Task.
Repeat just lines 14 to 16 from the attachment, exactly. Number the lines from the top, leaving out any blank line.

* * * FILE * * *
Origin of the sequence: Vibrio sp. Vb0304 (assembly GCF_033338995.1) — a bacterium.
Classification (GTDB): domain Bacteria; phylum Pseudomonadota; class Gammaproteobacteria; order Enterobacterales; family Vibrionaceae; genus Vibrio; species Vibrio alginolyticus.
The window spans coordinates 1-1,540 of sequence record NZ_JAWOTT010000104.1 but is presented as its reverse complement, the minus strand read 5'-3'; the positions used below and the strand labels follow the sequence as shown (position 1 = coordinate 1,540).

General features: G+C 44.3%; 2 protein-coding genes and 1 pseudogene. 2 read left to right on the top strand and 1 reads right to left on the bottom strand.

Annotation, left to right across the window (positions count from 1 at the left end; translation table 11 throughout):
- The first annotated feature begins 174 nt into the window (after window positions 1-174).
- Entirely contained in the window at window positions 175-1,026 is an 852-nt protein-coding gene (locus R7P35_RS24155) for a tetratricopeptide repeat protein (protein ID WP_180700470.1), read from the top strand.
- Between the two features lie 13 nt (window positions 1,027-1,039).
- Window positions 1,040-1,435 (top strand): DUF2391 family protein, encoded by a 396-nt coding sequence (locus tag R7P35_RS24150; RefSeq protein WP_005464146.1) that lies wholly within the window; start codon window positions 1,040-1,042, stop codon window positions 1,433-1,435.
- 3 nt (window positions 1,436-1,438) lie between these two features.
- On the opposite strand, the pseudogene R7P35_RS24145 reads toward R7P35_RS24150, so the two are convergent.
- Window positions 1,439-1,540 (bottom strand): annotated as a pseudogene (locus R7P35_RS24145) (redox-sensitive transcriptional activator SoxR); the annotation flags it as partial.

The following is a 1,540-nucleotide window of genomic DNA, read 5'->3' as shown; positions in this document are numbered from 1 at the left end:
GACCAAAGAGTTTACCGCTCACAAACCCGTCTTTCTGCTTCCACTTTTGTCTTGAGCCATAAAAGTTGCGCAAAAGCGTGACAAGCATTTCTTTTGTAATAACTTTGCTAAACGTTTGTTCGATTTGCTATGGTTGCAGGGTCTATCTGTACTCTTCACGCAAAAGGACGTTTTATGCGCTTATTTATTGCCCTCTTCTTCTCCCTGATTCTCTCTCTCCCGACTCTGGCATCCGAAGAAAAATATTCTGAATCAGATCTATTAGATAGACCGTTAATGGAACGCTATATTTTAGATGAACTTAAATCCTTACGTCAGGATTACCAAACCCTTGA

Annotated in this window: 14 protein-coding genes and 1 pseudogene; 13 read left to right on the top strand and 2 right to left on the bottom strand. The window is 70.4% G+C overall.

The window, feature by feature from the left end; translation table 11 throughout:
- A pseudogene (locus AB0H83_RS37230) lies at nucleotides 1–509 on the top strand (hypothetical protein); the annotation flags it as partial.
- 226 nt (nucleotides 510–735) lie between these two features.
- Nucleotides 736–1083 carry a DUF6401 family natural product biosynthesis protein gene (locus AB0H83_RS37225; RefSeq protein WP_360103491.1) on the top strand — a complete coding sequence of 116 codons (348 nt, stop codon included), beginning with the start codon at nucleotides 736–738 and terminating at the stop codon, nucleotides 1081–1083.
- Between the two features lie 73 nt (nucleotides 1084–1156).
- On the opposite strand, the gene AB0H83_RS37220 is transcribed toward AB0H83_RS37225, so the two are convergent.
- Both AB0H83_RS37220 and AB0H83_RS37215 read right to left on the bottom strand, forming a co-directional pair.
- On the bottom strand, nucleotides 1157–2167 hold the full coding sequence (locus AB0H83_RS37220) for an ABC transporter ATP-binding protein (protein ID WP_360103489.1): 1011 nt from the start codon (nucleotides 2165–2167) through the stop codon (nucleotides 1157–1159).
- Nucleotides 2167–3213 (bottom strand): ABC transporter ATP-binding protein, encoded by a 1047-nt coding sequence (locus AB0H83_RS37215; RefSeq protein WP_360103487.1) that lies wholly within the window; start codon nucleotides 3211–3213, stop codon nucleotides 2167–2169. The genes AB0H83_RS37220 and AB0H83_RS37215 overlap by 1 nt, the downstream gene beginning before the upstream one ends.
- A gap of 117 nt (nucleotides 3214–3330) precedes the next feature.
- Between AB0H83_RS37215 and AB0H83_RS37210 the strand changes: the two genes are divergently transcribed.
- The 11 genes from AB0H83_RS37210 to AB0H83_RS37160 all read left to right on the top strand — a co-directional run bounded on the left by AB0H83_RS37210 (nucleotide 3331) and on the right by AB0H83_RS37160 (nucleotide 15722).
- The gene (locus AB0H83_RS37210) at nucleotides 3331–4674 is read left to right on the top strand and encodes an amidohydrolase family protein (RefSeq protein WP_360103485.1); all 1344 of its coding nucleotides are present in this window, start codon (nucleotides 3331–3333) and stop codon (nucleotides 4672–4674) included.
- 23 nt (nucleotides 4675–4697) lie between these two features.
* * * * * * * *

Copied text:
GACCAAAGAGTTTACCGCTCACAAACCCGTCTTTCTGCTTCCACTTTTGTCTTGAGCCATAAAAGTTGCGCAAAAGCGTGACAAGCATTTCTTTTGTAATAACTTTGCTAAACGTTTGTTCGATTTGCTATGGTTGCAGGGTCTATCTGTACTCTTCACGCAAAAGGACGTTTTATGCGCTTATTTATTGCCCTCTTCTTCTCCCTGATTCTCTCTCTCCCGACTCTGGCATCCGAAGAAAAATATTCTGAATCAGATCTATTAGATAGACCGTTAATGGAACGCTATATTTTAGATGAACTTAAATCCTTACGTCAGGATTACCAAACCCTTGA

Annotated in this window: 14 protein-coding genes and 1 pseudogene; 13 read left to right on the top strand and 2 right to left on the bottom strand. The window is 70.4% G+C overall.

The window, feature by feature from the left end; translation table 11 throughout: